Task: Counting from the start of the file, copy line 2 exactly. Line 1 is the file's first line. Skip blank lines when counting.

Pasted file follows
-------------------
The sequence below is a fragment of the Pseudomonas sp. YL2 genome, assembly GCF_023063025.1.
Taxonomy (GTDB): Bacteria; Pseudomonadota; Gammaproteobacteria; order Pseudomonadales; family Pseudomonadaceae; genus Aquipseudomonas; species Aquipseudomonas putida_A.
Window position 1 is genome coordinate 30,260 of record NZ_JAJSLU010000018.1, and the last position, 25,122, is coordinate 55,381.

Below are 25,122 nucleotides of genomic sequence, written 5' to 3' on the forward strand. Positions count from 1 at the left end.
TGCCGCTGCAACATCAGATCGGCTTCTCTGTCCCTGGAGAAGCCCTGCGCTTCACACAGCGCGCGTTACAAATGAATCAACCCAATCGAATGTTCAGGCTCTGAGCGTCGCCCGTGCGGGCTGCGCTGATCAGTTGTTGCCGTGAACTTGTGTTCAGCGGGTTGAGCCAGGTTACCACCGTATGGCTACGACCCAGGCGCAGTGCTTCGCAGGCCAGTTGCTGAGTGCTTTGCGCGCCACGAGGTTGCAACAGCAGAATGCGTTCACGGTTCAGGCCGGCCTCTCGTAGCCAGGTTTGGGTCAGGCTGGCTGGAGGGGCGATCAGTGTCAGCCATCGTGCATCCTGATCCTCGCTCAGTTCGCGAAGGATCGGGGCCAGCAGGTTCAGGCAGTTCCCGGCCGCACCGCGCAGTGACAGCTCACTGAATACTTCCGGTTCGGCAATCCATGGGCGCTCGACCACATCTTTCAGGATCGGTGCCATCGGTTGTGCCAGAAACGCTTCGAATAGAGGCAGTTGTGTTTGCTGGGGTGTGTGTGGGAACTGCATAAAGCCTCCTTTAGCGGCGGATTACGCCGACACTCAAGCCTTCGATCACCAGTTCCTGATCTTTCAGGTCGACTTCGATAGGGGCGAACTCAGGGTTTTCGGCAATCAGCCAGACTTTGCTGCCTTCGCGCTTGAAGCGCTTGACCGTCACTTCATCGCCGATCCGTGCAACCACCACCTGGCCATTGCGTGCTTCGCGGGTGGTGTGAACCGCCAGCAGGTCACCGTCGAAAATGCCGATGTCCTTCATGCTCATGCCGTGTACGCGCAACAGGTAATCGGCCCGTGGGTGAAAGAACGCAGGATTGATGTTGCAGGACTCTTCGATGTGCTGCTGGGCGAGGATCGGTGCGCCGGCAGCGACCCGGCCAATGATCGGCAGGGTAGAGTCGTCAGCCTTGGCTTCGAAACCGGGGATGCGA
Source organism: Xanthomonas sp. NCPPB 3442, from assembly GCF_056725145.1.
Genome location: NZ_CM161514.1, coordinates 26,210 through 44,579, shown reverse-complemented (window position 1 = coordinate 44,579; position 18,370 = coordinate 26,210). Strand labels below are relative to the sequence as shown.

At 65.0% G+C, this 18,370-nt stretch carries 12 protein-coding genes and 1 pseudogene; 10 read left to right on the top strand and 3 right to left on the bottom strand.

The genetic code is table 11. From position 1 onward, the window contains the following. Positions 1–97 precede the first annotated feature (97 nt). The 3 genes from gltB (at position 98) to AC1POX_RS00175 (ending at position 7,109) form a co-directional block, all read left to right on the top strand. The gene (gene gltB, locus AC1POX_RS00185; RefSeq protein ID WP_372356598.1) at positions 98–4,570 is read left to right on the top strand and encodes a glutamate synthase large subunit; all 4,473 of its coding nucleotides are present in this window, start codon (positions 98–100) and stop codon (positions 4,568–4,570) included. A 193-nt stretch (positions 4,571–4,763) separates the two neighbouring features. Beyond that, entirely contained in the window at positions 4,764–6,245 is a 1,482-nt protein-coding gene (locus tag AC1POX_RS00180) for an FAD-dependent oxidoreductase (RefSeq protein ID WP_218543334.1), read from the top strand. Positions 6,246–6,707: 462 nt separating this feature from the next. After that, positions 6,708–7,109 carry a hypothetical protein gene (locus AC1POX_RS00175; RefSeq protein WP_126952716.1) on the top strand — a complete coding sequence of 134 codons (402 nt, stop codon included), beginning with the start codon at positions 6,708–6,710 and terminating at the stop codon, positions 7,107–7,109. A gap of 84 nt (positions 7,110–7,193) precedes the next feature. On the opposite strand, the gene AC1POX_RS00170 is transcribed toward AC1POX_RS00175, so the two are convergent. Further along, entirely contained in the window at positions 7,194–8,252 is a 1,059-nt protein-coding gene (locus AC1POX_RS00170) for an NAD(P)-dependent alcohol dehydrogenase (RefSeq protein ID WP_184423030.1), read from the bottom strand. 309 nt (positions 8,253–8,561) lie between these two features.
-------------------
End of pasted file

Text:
Taxonomy (GTDB): Bacteria; Pseudomonadota; Gammaproteobacteria; order Pseudomonadales; family Pseudomonadaceae; genus Aquipseudomonas; species Aquipseudomonas putida_A.